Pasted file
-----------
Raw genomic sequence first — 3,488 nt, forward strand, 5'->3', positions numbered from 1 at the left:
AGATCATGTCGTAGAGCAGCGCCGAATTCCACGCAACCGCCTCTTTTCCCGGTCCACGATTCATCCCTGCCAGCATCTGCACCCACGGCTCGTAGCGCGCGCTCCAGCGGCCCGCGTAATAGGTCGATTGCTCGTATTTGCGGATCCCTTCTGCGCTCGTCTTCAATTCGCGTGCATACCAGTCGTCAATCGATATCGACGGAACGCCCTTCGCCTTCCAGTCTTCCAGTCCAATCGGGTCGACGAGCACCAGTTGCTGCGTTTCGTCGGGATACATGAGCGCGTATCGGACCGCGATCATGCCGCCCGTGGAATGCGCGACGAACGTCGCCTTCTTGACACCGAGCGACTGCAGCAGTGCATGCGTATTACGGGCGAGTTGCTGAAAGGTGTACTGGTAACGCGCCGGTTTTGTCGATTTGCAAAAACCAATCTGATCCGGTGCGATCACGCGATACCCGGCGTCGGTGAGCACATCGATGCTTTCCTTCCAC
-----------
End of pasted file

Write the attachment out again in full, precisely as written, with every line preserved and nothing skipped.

Raw genomic sequence first — 3,488 nt, forward strand, 5'->3', positions numbered from 1 at the left:
AGATCATGTCGTAGAGCAGCGCCGAATTCCACGCAACCGCCTCTTTTCCCGGTCCACGATTCATCCCTGCCAGCATCTGCACCCACGGCTCGTAGCGCGCGCTCCAGCGGCCCGCGTAATAGGTCGATTGCTCGTATTTGCGGATCCCTTCTGCGCTCGTCTTCAATTCGCGTGCATACCAGTCGTCAATCGATATCGACGGAACGCCCTTCGCCTTCCAGTCTTCCAGTCCAATCGGGTCGACGAGCACCAGTTGCTGCGTTTCGTCGGGATACATGAGCGCGTATCGGACCGCGATCATGCCGCCCGTGGAATGCGCGACGAACGTCGCCTTCTTGACACCGAGCGACTGCAGCAGTGCATGCGTATTACGGGCGAGTTGCTGAAAGGTGTACTGGTAACGCGCCGGTTTTGTCGATTTGCAAAAACCAATCTGATCCGGTGCGATCACGCGATACCCGGCGTCGGTGAGCACATCGATGCTTTCCTTCCAC